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Volume 9, issue 10
Atmos. Meas. Tech., 9, 4891–4900, 2016
https://doi.org/10.5194/amt-9-4891-2016
© Author(s) 2016. This work is distributed under
the Creative Commons Attribution 3.0 License.
Atmos. Meas. Tech., 9, 4891–4900, 2016
https://doi.org/10.5194/amt-9-4891-2016
© Author(s) 2016. This work is distributed under
the Creative Commons Attribution 3.0 License.

Research article 06 Oct 2016

Research article | 06 Oct 2016

An automated online instrument to quantify aerosol-bound reactive oxygen species (ROS) for ambient measurement and health-relevant aerosol studies

Francis P. H. Wragg1, Stephen J. Fuller1, Ray Freshwater1, David C. Green2, Frank J. Kelly2, and Markus Kalberer1 Francis P. H. Wragg et al.
  • 1Department of Chemistry, University of Cambridge, Lensfield Road, Cambridge CB2 1EW, UK
  • 2MRC-PHE Centre for Environment and Health, King's College London, Franklin-Wilkins Building, 150 Stamford Street, London SE1 9NH, UK

Abstract. The adverse health effects associated with ambient aerosol particles have been well documented, but it is still unclear which aerosol properties are most important for their negative health impact. Some studies suggest the oxidative effects of particle-bound reactive oxygen species (ROS) are potential major contributors to the toxicity of particles. Traditional ROS measurement techniques are labour-intensive, give poor temporal resolution and generally have significant delays between aerosol sampling and ROS analysis. However, many oxidising particle components are reactive and thus potentially short-lived. Thus, a technique to quantify particle-bound ROS online would be beneficial to quantify also the short-lived ROS components.

We introduce a new portable instrument to allow online, continuous measurement of particle-bound ROS using a chemical assay of 2′7′-dichlorofluorescein (DCFH) with horseradish peroxidase (HRP), via fluorescence spectroscopy. All components of the new instrument are attached to a containing shell, resulting in a compact system capable of automated continuous field deployment over many hours or days.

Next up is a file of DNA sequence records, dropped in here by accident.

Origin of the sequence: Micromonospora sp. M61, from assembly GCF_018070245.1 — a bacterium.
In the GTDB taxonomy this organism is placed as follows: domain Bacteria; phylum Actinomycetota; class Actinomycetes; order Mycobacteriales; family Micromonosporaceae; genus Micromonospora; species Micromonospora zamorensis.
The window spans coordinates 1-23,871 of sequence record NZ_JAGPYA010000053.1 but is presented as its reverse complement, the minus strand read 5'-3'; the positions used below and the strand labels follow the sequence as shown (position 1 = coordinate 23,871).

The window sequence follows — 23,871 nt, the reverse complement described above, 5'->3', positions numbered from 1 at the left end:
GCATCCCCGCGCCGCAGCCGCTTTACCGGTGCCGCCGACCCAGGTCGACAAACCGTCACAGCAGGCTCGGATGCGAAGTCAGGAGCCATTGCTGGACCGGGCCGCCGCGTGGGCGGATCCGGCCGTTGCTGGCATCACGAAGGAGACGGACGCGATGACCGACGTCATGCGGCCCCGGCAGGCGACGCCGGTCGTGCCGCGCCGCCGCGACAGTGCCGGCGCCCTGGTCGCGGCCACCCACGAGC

From laboratory measurements, the instrument was found to have a detection limit of ∼  4 nmol [H2O2] equivalents per cubic metre (m3) air, a dynamic range up to at least ∼  2000 nmol [H2O2] equivalents per m3 air and a time resolution of ≤  12 min. The instrument allows for ∼  16 h automated measurement if unattended and shows a fast response to changes in concentrations of laboratory-generated oxidised organic aerosol. The instrument was deployed at an urban site in London, and particulate ROS levels of up to 24 nmol [H2O2] equivalents per m3 air were detected with PM2.5 concentrations up to 28 µg m−3.

The new and portable Online Particle-bound ROS Instrument (OPROSI) allows fast-response quantification; this is important due to the potentially short-lived nature of particle-bound ROS as well as fast-changing atmospheric conditions, especially in urban environments. The instrument design allows for automated operation and extended field operation with twice-daily presence of an operator. As well as having sensitivity suitable for ambient level measurement, the instrument is also suitable at concentrations such as those required for laboratory and chamber toxicological studies.

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Short summary
A new portable, online instrument was designed, built and characterised to quantify reactive oxygen species (ROS) in atmospheric aerosols for laboratory and field deployment. ROS are potentially major contributors to the toxicity of particles. Our new instrument allows automated quantification of ROS over days with a detection limit of about 4 nmol [H2O2] equivalents per cubic metre of air, allowing for continuous atmospheric measurements of this important aerosol toxicity parameter.
A new portable, online instrument was designed, built and characterised to quantify reactive...
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